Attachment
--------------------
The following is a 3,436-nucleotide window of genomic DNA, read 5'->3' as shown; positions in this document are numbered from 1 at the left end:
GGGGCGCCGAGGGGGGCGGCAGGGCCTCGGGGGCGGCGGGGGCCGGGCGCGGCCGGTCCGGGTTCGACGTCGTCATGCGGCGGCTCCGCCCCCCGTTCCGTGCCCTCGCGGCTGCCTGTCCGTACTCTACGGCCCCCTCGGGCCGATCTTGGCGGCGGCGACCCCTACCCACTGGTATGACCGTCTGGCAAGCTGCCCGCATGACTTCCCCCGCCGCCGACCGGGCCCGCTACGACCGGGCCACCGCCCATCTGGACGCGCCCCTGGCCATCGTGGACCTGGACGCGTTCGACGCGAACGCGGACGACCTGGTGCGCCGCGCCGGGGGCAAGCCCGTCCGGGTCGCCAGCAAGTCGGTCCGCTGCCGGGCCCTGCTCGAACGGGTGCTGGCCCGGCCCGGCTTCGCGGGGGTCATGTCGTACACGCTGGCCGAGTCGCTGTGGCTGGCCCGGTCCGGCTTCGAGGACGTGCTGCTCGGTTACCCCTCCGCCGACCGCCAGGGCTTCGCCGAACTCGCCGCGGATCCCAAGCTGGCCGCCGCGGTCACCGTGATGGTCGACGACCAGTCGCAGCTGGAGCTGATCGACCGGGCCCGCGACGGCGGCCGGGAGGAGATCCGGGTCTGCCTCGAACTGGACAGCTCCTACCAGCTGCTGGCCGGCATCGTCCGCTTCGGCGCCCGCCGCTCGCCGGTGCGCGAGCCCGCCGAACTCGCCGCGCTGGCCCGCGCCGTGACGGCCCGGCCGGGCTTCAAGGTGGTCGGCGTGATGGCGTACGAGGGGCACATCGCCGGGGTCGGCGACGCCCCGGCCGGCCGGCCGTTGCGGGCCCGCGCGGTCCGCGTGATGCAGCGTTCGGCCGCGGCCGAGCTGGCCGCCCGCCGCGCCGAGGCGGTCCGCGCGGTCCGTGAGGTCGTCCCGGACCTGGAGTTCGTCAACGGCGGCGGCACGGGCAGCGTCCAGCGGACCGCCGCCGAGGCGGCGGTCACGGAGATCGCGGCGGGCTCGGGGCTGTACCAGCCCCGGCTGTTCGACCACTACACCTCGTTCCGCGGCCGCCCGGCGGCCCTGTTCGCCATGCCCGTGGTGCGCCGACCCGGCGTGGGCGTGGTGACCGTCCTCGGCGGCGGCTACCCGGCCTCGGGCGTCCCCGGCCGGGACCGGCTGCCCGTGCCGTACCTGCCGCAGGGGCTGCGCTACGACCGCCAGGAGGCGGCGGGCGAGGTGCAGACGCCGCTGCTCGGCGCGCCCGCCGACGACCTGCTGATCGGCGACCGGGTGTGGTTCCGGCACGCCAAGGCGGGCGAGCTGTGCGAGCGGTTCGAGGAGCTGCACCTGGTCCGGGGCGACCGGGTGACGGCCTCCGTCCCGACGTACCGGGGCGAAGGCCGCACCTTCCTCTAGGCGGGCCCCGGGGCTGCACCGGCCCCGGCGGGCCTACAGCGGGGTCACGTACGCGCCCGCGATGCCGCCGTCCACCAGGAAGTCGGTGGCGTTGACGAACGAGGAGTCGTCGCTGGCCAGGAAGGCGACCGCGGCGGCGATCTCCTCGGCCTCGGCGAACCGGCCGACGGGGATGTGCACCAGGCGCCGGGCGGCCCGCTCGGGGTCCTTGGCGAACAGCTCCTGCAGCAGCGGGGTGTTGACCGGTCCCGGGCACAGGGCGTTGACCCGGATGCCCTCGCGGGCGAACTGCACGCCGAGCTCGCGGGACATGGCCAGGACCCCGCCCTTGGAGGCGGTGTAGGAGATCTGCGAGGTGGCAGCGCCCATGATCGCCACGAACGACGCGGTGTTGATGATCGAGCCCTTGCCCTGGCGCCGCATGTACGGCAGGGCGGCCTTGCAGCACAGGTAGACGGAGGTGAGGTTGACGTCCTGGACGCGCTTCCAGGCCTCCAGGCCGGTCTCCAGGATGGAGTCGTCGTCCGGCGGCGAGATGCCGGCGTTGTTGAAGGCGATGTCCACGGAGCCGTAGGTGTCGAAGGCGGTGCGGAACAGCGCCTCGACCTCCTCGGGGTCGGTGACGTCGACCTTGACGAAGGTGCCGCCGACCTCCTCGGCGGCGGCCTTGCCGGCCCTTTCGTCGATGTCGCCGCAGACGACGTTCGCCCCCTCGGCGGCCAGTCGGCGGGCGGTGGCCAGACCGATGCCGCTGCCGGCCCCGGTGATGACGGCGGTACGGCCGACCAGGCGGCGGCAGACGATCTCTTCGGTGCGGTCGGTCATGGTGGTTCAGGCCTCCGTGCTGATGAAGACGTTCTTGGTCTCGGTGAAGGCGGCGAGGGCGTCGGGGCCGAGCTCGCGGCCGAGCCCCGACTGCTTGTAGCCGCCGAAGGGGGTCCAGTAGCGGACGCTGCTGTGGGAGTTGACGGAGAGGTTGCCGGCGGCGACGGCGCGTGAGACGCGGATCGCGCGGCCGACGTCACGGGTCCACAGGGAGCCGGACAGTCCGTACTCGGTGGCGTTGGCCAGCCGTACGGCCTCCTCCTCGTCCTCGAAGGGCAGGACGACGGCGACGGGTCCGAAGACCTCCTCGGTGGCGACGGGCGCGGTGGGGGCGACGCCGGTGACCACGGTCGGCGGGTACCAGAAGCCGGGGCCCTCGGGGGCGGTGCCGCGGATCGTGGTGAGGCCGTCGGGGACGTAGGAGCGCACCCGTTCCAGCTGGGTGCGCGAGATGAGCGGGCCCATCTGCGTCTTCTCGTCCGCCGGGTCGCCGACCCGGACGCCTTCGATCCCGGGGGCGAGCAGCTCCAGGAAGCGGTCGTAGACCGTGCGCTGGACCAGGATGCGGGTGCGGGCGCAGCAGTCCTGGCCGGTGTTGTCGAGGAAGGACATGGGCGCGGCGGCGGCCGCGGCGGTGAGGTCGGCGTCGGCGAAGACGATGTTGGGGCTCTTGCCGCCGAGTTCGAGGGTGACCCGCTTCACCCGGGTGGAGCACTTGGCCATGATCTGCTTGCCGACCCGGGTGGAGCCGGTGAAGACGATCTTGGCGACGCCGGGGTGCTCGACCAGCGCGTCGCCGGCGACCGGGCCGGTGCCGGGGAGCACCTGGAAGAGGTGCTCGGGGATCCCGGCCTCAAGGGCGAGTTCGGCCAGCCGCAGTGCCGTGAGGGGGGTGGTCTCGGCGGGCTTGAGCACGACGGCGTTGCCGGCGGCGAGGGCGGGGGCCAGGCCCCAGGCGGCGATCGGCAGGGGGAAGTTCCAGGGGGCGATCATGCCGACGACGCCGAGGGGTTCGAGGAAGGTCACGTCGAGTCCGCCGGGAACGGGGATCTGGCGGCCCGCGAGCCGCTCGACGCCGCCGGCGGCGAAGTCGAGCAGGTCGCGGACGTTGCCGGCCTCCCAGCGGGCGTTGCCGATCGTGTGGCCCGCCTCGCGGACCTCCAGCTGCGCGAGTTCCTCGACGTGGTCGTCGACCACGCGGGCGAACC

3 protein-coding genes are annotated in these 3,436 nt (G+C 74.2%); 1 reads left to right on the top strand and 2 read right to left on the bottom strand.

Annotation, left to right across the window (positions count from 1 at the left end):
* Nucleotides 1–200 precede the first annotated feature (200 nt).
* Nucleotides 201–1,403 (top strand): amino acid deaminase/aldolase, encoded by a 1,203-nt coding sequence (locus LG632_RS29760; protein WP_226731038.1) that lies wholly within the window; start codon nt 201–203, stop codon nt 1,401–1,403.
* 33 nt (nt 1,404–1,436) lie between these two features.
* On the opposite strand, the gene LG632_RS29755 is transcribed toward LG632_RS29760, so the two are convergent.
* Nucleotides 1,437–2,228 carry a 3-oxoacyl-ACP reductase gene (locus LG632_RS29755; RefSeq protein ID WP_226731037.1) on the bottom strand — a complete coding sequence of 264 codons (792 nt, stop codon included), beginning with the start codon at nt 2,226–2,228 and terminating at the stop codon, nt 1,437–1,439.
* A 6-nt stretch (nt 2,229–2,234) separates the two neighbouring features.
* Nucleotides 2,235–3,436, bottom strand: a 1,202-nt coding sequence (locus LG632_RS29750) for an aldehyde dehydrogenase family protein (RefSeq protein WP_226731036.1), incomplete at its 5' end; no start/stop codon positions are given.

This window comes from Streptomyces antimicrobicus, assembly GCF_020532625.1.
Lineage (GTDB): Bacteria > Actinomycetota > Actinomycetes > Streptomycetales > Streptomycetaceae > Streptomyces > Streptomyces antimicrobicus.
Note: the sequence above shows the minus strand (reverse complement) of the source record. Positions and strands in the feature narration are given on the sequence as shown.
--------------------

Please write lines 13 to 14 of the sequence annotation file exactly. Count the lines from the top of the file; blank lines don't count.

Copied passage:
Lineage (GTDB): Bacteria > Actinomycetota > Actinomycetes > Streptomycetales > Streptomycetaceae > Streptomyces > Streptomyces antimicrobicus.
Note: the sequence above shows the minus strand (reverse complement) of the source record. Positions and strands in the feature narration are given on the sequence as shown.